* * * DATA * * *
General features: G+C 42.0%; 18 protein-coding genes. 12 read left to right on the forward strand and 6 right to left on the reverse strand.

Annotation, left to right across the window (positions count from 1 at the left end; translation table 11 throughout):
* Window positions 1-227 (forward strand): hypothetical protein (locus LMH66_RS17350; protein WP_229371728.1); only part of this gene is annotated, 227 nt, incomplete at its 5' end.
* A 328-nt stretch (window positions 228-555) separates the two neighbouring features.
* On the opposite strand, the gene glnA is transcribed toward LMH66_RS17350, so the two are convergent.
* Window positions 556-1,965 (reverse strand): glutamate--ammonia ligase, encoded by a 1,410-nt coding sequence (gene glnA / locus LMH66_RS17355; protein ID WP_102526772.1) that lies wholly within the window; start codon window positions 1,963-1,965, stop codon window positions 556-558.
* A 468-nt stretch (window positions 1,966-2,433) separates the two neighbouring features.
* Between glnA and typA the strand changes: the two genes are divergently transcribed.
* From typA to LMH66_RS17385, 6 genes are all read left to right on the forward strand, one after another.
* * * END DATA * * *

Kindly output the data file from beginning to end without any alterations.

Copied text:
General features: G+C 42.0%; 18 protein-coding genes. 12 read left to right on the forward strand and 6 right to left on the reverse strand.

Annotation, left to right across the window (positions count from 1 at the left end; translation table 11 throughout):
* Window positions 1-227 (forward strand): hypothetical protein (locus LMH66_RS17350; protein WP_229371728.1); only part of this gene is annotated, 227 nt, incomplete at its 5' end.
* A 328-nt stretch (window positions 228-555) separates the two neighbouring features.
* On the opposite strand, the gene glnA is transcribed toward LMH66_RS17350, so the two are convergent.
* Window positions 556-1,965 (reverse strand): glutamate--ammonia ligase, encoded by a 1,410-nt coding sequence (gene glnA / locus LMH66_RS17355; protein ID WP_102526772.1) that lies wholly within the window; start codon window positions 1,963-1,965, stop codon window positions 556-558.
* A 468-nt stretch (window positions 1,966-2,433) separates the two neighbouring features.
* Between glnA and typA the strand changes: the two genes are divergently transcribed.
* From typA to LMH66_RS17385, 6 genes are all read left to right on the forward strand, one after another.